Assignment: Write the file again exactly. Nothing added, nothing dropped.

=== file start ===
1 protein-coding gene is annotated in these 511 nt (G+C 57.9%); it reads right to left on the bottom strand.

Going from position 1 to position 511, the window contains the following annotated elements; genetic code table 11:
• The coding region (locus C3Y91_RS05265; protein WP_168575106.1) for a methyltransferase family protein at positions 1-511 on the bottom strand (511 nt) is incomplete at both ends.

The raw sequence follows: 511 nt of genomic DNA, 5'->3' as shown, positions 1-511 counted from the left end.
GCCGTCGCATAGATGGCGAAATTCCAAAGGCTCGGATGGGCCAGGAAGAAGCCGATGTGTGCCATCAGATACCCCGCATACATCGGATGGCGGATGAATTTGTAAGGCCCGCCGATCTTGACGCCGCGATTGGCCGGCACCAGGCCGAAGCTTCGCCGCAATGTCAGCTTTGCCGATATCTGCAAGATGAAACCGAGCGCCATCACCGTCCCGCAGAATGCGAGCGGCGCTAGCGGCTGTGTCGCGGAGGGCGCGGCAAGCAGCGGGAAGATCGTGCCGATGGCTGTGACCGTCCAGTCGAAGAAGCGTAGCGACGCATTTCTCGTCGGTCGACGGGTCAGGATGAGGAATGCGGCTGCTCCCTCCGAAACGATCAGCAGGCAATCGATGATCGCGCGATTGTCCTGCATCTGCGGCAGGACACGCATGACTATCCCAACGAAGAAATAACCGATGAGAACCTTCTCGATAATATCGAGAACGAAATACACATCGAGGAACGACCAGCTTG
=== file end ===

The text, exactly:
1 protein-coding gene is annotated in these 511 nt (G+C 57.9%); it reads right to left on the bottom strand.

Going from position 1 to position 511, the window contains the following annotated elements; genetic code table 11:
• The coding region (locus C3Y91_RS05265; protein WP_168575106.1) for a methyltransferase family protein at positions 1-511 on the bottom strand (511 nt) is incomplete at both ends.

The raw sequence follows: 511 nt of genomic DNA, 5'->3' as shown, positions 1-511 counted from the left end.
GCCGTCGCATAGATGGCGAAATTCCAAAGGCTCGGATGGGCCAGGAAGAAGCCGATGTGTGCCATCAGATACCCCGCATACATCGGATGGCGGATGAATTTGTAAGGCCCGCCGATCTTGACGCCGCGATTGGCCGGCACCAGGCCGAAGCTTCGCCGCAATGTCAGCTTTGCCGATATCTGCAAGATGAAACCGAGCGCCATCACCGTCCCGCAGAATGCGAGCGGCGCTAGCGGCTGTGTCGCGGAGGGCGCGGCAAGCAGCGGGAAGATCGTGCCGATGGCTGTGACCGTCCAGTCGAAGAAGCGTAGCGACGCATTTCTCGTCGGTCGACGGGTCAGGATGAGGAATGCGGCTGCTCCCTCCGAAACGATCAGCAGGCAATCGATGATCGCGCGATTGTCCTGCATCTGCGGCAGGACACGCATGACTATCCCAACGAAGAAATAACCGATGAGAACCTTCTCGATAATATCGAGAACGAAATACACATCGAGGAACGACCAGCTTG